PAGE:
once the younger adults in my family were discussing something controversial, as young people will do when they are grouped up at a party. we didn't agree and my matriarchal, older aunt stood up and walked to the door and said,
this is why we don't discuss things.

of course we all laughed. it was like watching the old guard say, see, if you put these blinders on you won't see anything.

but that's the problem. the disagreement is not the problem. not seeing anything is the problem.

i am not into submitting myself or subjecting myself to any power hungry church leader (and there are plenty, believe you me). prayerfully i listen to what the Lord says and try to submit myself where He bid me. when He tells me to hit the road and not submit, i do that too. but that too is a submission to the Lord.

i know all this talk of submission is too much for some women but let me tell you how the Lord explained it all to me, to where i could finally understand without some frightening male interpretation clouding my vision.

the Lord said,
you know how saul had his armorbearer beside him in battle?


that is how you are to be beside your husband in battle.

wow. really?


that requires stamina.


that requires strength.


that requires the ability to wield a sword.


aaahhh! i see.

perhaps we need a new word to describe this.

in sharing my thoughts with a friend, i told her patriarchy in its purest form is a mutual submission. a preferring one another.

i've seen very few relationships where this is the rule.

mostly i've seen one dominate the other. one rule the other. whether it be the man or woman is irrelevant, it is sin.

mutual submission is the only way (as much as i hate saying there is one way to do anything).

women have lost the tender place in the heart of men by all the bra-burning and insisting on their rights. fine. have your rights, but submit to the head of your family. submit to the head of the church. if he's male, so be it. it doesn't change the Bible. even neutering the language doesn't change the spiritual principle behind submission.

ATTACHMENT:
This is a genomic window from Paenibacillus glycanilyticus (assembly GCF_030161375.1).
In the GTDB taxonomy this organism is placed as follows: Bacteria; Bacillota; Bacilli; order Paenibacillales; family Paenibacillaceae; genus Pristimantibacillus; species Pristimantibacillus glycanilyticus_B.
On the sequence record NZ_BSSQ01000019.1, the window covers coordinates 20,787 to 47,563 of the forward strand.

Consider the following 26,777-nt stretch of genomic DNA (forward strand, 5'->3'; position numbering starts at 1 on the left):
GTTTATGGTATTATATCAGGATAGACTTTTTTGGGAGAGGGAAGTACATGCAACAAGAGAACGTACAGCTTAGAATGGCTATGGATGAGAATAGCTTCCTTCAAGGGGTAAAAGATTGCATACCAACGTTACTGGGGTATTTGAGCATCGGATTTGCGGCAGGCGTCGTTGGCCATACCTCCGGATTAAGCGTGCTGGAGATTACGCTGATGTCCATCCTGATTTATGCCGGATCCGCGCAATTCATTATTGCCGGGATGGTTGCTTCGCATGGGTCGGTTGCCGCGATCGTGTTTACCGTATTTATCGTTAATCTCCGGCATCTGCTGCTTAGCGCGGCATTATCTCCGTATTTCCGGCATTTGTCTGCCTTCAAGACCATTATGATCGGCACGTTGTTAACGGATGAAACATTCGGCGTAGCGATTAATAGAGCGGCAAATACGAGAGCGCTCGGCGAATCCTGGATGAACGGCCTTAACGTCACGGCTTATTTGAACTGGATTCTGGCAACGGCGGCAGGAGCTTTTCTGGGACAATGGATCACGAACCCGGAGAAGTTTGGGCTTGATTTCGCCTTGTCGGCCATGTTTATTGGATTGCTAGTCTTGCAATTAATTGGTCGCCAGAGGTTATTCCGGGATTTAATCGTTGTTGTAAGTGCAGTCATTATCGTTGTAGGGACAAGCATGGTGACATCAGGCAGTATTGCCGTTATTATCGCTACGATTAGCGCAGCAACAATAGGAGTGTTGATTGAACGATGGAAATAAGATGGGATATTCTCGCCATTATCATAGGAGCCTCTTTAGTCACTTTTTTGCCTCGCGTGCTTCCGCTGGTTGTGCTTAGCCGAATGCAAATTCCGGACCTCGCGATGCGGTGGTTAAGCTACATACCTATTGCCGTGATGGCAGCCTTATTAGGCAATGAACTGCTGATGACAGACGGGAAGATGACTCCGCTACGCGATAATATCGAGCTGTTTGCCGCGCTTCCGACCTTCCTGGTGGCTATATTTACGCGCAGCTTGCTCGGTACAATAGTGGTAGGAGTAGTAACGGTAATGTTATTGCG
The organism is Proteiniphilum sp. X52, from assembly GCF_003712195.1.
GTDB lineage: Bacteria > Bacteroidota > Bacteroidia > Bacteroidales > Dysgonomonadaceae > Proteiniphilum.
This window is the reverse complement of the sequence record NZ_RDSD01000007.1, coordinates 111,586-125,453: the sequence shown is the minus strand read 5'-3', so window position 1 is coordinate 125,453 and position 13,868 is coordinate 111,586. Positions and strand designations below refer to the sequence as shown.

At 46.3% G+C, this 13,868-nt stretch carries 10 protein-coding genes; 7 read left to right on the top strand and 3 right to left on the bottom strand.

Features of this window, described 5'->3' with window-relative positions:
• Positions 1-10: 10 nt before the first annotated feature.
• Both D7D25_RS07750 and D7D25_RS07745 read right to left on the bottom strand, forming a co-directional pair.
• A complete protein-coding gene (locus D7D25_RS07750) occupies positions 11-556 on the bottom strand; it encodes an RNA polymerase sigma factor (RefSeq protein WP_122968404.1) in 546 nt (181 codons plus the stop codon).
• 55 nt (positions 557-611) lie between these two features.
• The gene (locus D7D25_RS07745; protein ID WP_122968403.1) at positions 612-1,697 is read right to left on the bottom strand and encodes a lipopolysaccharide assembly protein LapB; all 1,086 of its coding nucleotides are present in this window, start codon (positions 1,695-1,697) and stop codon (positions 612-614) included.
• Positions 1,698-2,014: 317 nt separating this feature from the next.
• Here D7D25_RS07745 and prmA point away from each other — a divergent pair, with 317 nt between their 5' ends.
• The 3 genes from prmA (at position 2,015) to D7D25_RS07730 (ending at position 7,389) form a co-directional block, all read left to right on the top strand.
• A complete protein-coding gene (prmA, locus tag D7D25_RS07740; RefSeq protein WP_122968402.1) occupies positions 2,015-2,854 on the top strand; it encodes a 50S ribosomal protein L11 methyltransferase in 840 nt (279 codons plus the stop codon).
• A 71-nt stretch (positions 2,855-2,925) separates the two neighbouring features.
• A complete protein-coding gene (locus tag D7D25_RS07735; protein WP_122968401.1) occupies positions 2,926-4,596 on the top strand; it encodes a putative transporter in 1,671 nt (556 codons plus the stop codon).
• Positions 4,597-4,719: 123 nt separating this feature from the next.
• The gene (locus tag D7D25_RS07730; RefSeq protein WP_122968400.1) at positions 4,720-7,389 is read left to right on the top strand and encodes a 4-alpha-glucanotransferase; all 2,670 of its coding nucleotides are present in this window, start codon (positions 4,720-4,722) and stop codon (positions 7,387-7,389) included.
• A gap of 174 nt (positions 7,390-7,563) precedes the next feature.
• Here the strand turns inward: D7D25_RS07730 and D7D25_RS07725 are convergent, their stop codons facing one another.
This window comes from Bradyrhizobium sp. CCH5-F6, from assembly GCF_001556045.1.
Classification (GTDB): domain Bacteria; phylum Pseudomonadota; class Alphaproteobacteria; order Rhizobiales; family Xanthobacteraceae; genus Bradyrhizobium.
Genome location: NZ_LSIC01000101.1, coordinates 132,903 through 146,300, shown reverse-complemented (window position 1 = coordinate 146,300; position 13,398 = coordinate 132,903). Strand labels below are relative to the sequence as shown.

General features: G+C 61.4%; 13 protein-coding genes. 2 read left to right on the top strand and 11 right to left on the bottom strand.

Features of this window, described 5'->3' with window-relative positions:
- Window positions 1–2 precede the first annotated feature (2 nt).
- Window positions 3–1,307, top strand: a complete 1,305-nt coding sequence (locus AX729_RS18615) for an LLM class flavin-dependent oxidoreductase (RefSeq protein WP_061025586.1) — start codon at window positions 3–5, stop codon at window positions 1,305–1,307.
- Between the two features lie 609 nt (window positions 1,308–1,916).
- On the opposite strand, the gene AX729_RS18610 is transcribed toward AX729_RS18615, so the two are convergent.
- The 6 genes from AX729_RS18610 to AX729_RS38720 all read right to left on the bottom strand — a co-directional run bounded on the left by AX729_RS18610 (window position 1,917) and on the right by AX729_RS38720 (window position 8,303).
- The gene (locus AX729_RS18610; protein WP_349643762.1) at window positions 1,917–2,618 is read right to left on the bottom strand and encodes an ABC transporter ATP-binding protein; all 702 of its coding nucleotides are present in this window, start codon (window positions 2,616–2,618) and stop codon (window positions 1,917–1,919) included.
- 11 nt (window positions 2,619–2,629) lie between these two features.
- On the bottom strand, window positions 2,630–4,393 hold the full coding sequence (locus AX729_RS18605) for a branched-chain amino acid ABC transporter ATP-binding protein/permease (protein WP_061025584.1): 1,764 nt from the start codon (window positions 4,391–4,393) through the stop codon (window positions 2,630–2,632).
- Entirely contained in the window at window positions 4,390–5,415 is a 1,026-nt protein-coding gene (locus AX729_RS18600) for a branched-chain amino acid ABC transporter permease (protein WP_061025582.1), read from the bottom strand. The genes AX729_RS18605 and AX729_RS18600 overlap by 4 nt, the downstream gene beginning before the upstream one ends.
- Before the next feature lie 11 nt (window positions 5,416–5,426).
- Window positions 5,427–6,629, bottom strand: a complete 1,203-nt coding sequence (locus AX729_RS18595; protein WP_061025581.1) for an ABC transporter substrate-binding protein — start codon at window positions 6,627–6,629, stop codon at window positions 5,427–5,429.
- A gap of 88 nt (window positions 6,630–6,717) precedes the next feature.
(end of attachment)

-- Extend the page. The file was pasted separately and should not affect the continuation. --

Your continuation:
men have lost their God given stength. their masculinity, their power because they are afraid to tell a woman she is out of line. they are afraid to speak truth lest it be interpreted as politically incorrect. if a man can tell a woman, in all humility that she is out of line, without going overboard and telling her to submit to being beaten and abused, subjecting herself to degradation, then they can reclaim their rightful authority. but only by submission.

submission is not a bad word. it is a beautiful and excellent thing. it is the key to the kingdom. let me tell you one more thing before i away:

there is a wretched set of movies called the prophecy series. while i don't recommend watching them, there is one scene that sums all this up.

gabriel, the fallen angel--the angel of death in this series is outside a gate. he wants to enter. but michael stands watch.

gabriel says to michael,
let me back in the family brother.

michael replies

gabriel proceeds to find entry another way.

Thursday, May 12, 2005

art imitating life

i am probably the only person in the world who waxes philosophic after watching an episode of er. such is the case tonight.

as i watched dr. carter and that lovely brunette from mission impossible 2 dealing with the loss of their only child a year after his death, and how she pushed carter away when he spoke of it, i realized we all do that.